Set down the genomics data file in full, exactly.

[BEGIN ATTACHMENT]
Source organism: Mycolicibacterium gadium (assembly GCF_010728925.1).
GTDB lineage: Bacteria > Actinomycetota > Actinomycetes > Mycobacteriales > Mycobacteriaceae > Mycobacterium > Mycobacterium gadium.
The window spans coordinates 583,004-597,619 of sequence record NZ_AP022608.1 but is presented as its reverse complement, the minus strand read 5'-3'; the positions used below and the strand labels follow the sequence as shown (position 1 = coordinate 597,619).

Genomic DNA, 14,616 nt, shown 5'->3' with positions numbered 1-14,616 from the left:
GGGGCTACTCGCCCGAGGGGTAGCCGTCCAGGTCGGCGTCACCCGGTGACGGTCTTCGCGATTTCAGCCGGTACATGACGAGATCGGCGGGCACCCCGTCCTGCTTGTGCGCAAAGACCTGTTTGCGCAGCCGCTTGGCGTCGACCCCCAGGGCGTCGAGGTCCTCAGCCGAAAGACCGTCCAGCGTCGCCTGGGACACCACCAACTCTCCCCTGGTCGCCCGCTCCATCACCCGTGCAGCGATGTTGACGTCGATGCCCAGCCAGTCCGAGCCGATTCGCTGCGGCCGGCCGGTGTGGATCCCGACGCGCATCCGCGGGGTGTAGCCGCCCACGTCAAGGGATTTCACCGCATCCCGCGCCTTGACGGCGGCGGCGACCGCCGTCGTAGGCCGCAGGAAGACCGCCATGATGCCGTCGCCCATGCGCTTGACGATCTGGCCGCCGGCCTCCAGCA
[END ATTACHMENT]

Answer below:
Source organism: Mycolicibacterium gadium (assembly GCF_010728925.1).
GTDB lineage: Bacteria > Actinomycetota > Actinomycetes > Mycobacteriales > Mycobacteriaceae > Mycobacterium > Mycobacterium gadium.
The window spans coordinates 583,004-597,619 of sequence record NZ_AP022608.1 but is presented as its reverse complement, the minus strand read 5'-3'; the positions used below and the strand labels follow the sequence as shown (position 1 = coordinate 597,619).

Genomic DNA, 14,616 nt, shown 5'->3' with positions numbered 1-14,616 from the left:
GGGGCTACTCGCCCGAGGGGTAGCCGTCCAGGTCGGCGTCACCCGGTGACGGTCTTCGCGATTTCAGCCGGTACATGACGAGATCGGCGGGCACCCCGTCCTGCTTGTGCGCAAAGACCTGTTTGCGCAGCCGCTTGGCGTCGACCCCCAGGGCGTCGAGGTCCTCAGCCGAAAGACCGTCCAGCGTCGCCTGGGACACCACCAACTCTCCCCTGGTCGCCCGCTCCATCACCCGTGCAGCGATGTTGACGTCGATGCCCAGCCAGTCCGAGCCGATTCGCTGCGGCCGGCCGGTGTGGATCCCGACGCGCATCCGCGGGGTGTAGCCGCCCACGTCAAGGGATTTCACCGCATCCCGCGCCTTGACGGCGGCGGCGACCGCCGTCGTAGGCCGCAGGAAGACCGCCATGATGCCGTCGCCCATGCGCTTGACGATCTGGCCGCCGGCCTCCAGCA